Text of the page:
336 F.2d 431 (2nd Cir. 1964), 466, Cross v. United States

Docket Nº:466, 28763.
Citation:336 F.2d 431
Party Name:Ephraim CROSS and Mary Cross, Plaintiffs-Appellees, v. UNITED STATES of America, Defendant-Appellant.
Case Date:August 07, 1964
Court:United States Courts of Appeals, Court of Appeals for the Second Circuit

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336 F.2d 431 (2nd Cir. 1964)

Ephraim CROSS and Mary Cross, Plaintiffs-Appellees,


UNITED STATES of America, Defendant-Appellant.

No. 466, 28763.

United States Court of Appeals, Second Circuit.

Aug. 7, 1964

Argued June 1, 1964.

Clarence M. Dunnaville, Jr., Asst. U.S. Atty. (Robert M. Morgenthau, U.S. Atty., for the Southern District of New York, Arthur S. Olick, New York City, of counsel), for the United States.

Stanley Faulkner, New York City, for plaintiffs-appellees.

Before MOORE, KAUFMAN and MARSHALL, Circuit Judges.

MOORE, Circuit Judge:

In this income tax refund suit, plaintiffs-appellees claim that they were entitled to a deduction of $1,300 on their joint return for the year 1954 because of expenses incurred by Professor Ephraim Cross in connection with his summer travel to various Mediterranean and European countries. Upon appellees' motion for summary judgment, the district court, whose examination of the facts included the affidavits of several professors tending to indicate the desirability

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of foreign travel for a teacher of languages as well as the pre-trial deposition of Professor Cross, concluded that there was no genuine issue as to any material fact, and granted appellees' motion. 222 F.Supp. 157 (S.D.N.Y.1963). The Government opposed the summary judgment procedure, claiming a right to cross-examine appellees as to the nature of their expenses and the educational benefits allegedly sought and also to cross-examine the affiant professors. On this appeal the only issue is whether there are triable issues of fact which render the award of summary judgment erroneous.

In 1954 Professor Cross was an Assistant Professor at City College in New York where he taught French, Spanish and romance linguistics (described by him as the study of the development of Latin into the romance languages, the study of the various dialects and the historic stages of those dialects). He, his wife and a pet dog sailed from New York on June 30, 1954 aboard a French freighter. The ship put in briefly in Portugal, Morocco, Tangiers, Oran, Algiers, Naples and Genoa and appellees spent a day or so in each place. When the freighter arrived at Marseilles, twenty-one days after leaving New York, appellees separated. Mrs. Cross joined a friend and continued touring while Professor Cross and their pet dog travelled to Paris. Although he did not pursue a formal course of study or engage in research, Professor Cross did visit schools, courts of law, churches, book publishers, theaters, motion pictures, restaurants, cafes and other places of amusement, read newspapers, listen to radio broadcasts, converse with students and teachers and attend political meetings. He rejoined his wife in this country on September 23, 1954 after his return aboard a French passenger liner.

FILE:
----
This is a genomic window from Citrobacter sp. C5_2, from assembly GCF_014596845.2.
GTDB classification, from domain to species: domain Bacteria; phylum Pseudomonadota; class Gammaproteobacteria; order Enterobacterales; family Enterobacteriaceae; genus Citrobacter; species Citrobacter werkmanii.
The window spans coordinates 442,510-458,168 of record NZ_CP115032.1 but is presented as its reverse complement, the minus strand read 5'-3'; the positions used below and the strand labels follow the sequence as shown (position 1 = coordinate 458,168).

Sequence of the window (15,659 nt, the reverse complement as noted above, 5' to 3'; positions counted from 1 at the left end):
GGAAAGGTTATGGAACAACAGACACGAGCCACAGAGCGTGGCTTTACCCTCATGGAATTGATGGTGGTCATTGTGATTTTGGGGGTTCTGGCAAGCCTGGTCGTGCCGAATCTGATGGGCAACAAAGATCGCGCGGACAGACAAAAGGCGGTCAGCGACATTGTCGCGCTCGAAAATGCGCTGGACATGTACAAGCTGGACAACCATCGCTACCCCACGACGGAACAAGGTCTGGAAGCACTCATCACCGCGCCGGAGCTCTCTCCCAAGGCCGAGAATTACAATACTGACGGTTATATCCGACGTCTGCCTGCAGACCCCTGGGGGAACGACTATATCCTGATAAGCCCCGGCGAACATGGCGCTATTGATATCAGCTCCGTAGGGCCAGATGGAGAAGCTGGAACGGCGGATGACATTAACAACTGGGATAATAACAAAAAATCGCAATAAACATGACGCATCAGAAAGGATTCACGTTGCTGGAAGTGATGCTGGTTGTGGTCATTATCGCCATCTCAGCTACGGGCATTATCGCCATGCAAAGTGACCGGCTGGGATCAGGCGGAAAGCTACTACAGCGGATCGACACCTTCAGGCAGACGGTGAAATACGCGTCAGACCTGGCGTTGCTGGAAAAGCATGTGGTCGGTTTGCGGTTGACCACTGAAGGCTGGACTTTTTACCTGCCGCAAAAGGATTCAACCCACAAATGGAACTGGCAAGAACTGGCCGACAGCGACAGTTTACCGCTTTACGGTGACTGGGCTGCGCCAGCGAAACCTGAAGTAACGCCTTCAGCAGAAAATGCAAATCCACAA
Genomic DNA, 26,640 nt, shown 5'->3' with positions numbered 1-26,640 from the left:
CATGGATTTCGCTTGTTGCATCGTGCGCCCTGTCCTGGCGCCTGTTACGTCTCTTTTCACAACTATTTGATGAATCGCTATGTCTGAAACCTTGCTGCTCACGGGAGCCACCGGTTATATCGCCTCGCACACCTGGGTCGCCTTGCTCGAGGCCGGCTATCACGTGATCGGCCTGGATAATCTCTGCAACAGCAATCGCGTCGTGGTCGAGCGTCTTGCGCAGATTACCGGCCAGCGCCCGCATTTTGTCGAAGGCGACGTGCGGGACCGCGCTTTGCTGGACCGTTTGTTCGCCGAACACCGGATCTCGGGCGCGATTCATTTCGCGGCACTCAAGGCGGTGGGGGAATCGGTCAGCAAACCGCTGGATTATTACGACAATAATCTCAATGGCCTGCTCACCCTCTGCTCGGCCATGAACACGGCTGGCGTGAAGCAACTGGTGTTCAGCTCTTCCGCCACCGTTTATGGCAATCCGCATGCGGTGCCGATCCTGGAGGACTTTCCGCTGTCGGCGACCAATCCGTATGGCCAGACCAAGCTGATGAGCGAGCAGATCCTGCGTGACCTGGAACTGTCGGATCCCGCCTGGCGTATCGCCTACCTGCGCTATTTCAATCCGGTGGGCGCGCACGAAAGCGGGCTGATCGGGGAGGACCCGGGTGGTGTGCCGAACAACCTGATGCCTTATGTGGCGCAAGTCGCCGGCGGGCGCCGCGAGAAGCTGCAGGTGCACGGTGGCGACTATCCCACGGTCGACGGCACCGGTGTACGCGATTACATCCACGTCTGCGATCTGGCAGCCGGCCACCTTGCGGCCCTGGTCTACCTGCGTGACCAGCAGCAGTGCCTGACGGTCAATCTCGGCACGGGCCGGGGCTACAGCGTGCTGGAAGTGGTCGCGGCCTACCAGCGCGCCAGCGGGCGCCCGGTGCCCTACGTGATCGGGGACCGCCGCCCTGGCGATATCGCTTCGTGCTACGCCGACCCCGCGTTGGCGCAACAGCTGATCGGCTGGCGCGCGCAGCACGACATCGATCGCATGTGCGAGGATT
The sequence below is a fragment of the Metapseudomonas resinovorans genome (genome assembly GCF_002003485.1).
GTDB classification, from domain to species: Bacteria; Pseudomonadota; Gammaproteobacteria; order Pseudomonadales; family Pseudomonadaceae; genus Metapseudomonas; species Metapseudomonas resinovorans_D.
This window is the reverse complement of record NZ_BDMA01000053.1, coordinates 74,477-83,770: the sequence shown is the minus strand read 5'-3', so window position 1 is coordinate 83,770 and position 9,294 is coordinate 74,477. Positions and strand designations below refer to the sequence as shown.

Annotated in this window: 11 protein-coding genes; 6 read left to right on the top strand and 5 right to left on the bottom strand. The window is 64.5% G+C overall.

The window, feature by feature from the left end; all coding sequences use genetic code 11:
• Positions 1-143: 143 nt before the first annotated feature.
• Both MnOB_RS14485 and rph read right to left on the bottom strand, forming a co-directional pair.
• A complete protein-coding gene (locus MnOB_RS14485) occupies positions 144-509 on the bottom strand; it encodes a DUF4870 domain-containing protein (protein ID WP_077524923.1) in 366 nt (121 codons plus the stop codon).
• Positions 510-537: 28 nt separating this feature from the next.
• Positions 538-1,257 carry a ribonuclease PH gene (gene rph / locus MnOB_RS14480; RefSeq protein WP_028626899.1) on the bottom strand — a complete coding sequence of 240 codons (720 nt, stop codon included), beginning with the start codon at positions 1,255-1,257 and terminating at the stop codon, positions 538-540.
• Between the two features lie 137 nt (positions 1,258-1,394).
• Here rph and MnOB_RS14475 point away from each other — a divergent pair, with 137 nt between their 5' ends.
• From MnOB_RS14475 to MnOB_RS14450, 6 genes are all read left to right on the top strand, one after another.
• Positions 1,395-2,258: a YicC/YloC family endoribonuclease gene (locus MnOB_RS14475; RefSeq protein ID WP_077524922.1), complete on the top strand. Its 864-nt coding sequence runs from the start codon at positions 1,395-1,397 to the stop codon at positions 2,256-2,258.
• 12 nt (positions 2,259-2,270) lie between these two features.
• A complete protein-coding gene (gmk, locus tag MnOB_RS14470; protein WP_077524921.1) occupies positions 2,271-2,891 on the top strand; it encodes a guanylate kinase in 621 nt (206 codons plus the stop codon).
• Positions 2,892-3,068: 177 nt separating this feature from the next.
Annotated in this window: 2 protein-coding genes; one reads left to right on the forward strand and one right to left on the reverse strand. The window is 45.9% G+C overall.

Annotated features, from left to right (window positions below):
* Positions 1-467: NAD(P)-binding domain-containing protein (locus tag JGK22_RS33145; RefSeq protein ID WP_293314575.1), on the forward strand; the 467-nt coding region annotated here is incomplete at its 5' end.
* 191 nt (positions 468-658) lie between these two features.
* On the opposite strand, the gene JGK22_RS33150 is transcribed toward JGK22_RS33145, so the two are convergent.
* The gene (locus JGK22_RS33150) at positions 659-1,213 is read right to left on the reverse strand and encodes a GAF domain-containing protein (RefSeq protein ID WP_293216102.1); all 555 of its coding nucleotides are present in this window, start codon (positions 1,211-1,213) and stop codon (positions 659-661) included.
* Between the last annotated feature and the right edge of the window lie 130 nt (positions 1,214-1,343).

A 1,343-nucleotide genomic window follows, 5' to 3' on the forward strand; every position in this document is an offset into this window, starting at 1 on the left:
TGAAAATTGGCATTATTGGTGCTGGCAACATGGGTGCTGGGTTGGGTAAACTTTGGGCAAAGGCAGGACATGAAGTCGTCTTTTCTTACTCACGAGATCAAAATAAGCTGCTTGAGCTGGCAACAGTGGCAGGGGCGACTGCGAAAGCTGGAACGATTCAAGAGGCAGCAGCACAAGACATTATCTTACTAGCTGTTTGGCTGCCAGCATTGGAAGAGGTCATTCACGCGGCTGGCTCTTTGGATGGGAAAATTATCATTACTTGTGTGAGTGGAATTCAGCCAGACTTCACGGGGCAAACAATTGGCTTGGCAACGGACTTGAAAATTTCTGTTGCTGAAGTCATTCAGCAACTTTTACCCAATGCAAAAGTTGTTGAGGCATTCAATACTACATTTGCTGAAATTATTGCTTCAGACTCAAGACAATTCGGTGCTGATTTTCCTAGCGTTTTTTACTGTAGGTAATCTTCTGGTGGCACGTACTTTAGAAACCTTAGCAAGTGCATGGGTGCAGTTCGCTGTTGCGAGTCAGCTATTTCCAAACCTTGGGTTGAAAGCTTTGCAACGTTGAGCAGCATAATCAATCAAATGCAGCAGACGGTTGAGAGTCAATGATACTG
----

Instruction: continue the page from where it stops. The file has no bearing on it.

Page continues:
Section 162(a), Int.Rev.Code of 1954 permits a deduction for 'all the ordinary and necessary expenses paid or incurred * * * in carrying on any trade or business * * *.' The Regulations promulgated under that section, Treas. Reg. 1.162-5, state:

'Expenses for education-- (a) Expenditures made by a taxpayer for his education are deductible if they are for education (including research activities) undertaken primarily for the purpose of:

'(1) Maintaining or improving skills required by the taxpayer in his employment or trade or business, * * *

* * * * * *

'Whether or not education is of the type referred to in subparagraph (1) of this paragraph shall be determined upon the basis of all the facts of each case. If it is customary for other established members of the taxpayer's trade or business to undertake such education, the taxpayer will ordinarily be considered to have undertaken this education for the purposes described in subparagraph (1) of this paragraph.

* * * * * *

'(c) In general, a taxpayer's expenditures for travel (including travel while on sabbatical leave) as a form of education shall be considered as primarily personal in nature and therefore not deductible.'

Appellees claim, and the district court held, that all of Professor Cross's expenses are deductible. Professor Cross asserted in his deposition, which was taken for discovery purposes and did not include cross-examination,

'My purpose (in making the trip) was to maintain my contacts with my foreign languages for the purpose of maintaining and improving my skill as a linguist and teacher of languages, and to make my general teaching more effective, and to extend my contacts with foreign culture which I have to teach in connection with my teaching of foreign languages per se, and this can be done effectively and properly only by going into a foreign language area.'

The Government disputes this explanation. It contends that all or at least part

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of Professor Cross's travel was a vacation and thus a personal...

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